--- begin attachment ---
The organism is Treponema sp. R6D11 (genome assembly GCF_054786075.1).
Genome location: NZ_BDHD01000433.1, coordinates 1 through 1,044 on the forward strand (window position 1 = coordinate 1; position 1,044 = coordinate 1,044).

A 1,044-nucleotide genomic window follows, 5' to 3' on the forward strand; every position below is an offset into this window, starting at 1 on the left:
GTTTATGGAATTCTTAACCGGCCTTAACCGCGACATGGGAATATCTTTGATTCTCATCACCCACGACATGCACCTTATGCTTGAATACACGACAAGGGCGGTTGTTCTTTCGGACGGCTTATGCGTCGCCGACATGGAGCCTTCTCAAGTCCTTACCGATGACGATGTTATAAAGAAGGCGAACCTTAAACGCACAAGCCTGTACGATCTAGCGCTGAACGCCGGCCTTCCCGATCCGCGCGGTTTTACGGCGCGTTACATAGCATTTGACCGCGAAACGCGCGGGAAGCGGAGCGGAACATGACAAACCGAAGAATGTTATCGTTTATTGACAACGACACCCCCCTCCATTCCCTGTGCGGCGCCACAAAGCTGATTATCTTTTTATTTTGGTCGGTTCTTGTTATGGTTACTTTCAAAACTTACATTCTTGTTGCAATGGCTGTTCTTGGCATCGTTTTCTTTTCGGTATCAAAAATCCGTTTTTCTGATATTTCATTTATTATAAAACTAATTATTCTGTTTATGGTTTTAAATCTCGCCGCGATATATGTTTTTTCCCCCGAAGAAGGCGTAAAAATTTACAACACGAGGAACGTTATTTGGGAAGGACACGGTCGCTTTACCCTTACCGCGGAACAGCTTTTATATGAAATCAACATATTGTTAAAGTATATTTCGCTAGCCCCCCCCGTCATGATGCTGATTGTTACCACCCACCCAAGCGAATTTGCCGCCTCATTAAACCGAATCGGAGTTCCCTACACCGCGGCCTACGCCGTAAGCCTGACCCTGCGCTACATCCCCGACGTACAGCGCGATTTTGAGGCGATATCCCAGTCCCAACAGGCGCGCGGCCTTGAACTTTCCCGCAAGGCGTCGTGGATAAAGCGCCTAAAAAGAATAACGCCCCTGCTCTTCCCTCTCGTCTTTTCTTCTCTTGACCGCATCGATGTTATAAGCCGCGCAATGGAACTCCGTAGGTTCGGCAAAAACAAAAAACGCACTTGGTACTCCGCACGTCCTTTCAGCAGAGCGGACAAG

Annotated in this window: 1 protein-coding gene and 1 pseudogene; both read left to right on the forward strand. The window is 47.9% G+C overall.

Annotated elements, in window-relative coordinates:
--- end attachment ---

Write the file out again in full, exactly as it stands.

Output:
The organism is Treponema sp. R6D11 (genome assembly GCF_054786075.1).
Genome location: NZ_BDHD01000433.1, coordinates 1 through 1,044 on the forward strand (window position 1 = coordinate 1; position 1,044 = coordinate 1,044).

A 1,044-nucleotide genomic window follows, 5' to 3' on the forward strand; every position below is an offset into this window, starting at 1 on the left:
GTTTATGGAATTCTTAACCGGCCTTAACCGCGACATGGGAATATCTTTGATTCTCATCACCCACGACATGCACCTTATGCTTGAATACACGACAAGGGCGGTTGTTCTTTCGGACGGCTTATGCGTCGCCGACATGGAGCCTTCTCAAGTCCTTACCGATGACGATGTTATAAAGAAGGCGAACCTTAAACGCACAAGCCTGTACGATCTAGCGCTGAACGCCGGCCTTCCCGATCCGCGCGGTTTTACGGCGCGTTACATAGCATTTGACCGCGAAACGCGCGGGAAGCGGAGCGGAACATGACAAACCGAAGAATGTTATCGTTTATTGACAACGACACCCCCCTCCATTCCCTGTGCGGCGCCACAAAGCTGATTATCTTTTTATTTTGGTCGGTTCTTGTTATGGTTACTTTCAAAACTTACATTCTTGTTGCAATGGCTGTTCTTGGCATCGTTTTCTTTTCGGTATCAAAAATCCGTTTTTCTGATATTTCATTTATTATAAAACTAATTATTCTGTTTATGGTTTTAAATCTCGCCGCGATATATGTTTTTTCCCCCGAAGAAGGCGTAAAAATTTACAACACGAGGAACGTTATTTGGGAAGGACACGGTCGCTTTACCCTTACCGCGGAACAGCTTTTATATGAAATCAACATATTGTTAAAGTATATTTCGCTAGCCCCCCCCGTCATGATGCTGATTGTTACCACCCACCCAAGCGAATTTGCCGCCTCATTAAACCGAATCGGAGTTCCCTACACCGCGGCCTACGCCGTAAGCCTGACCCTGCGCTACATCCCCGACGTACAGCGCGATTTTGAGGCGATATCCCAGTCCCAACAGGCGCGCGGCCTTGAACTTTCCCGCAAGGCGTCGTGGATAAAGCGCCTAAAAAGAATAACGCCCCTGCTCTTCCCTCTCGTCTTTTCTTCTCTTGACCGCATCGATGTTATAAGCCGCGCAATGGAACTCCGTAGGTTCGGCAAAAACAAAAAACGCACTTGGTACTCCGCACGTCCTTTCAGCAGAGCGGACAAG

Annotated in this window: 1 protein-coding gene and 1 pseudogene; both read left to right on the forward strand. The window is 47.9% G+C overall.

Annotated elements, in window-relative coordinates: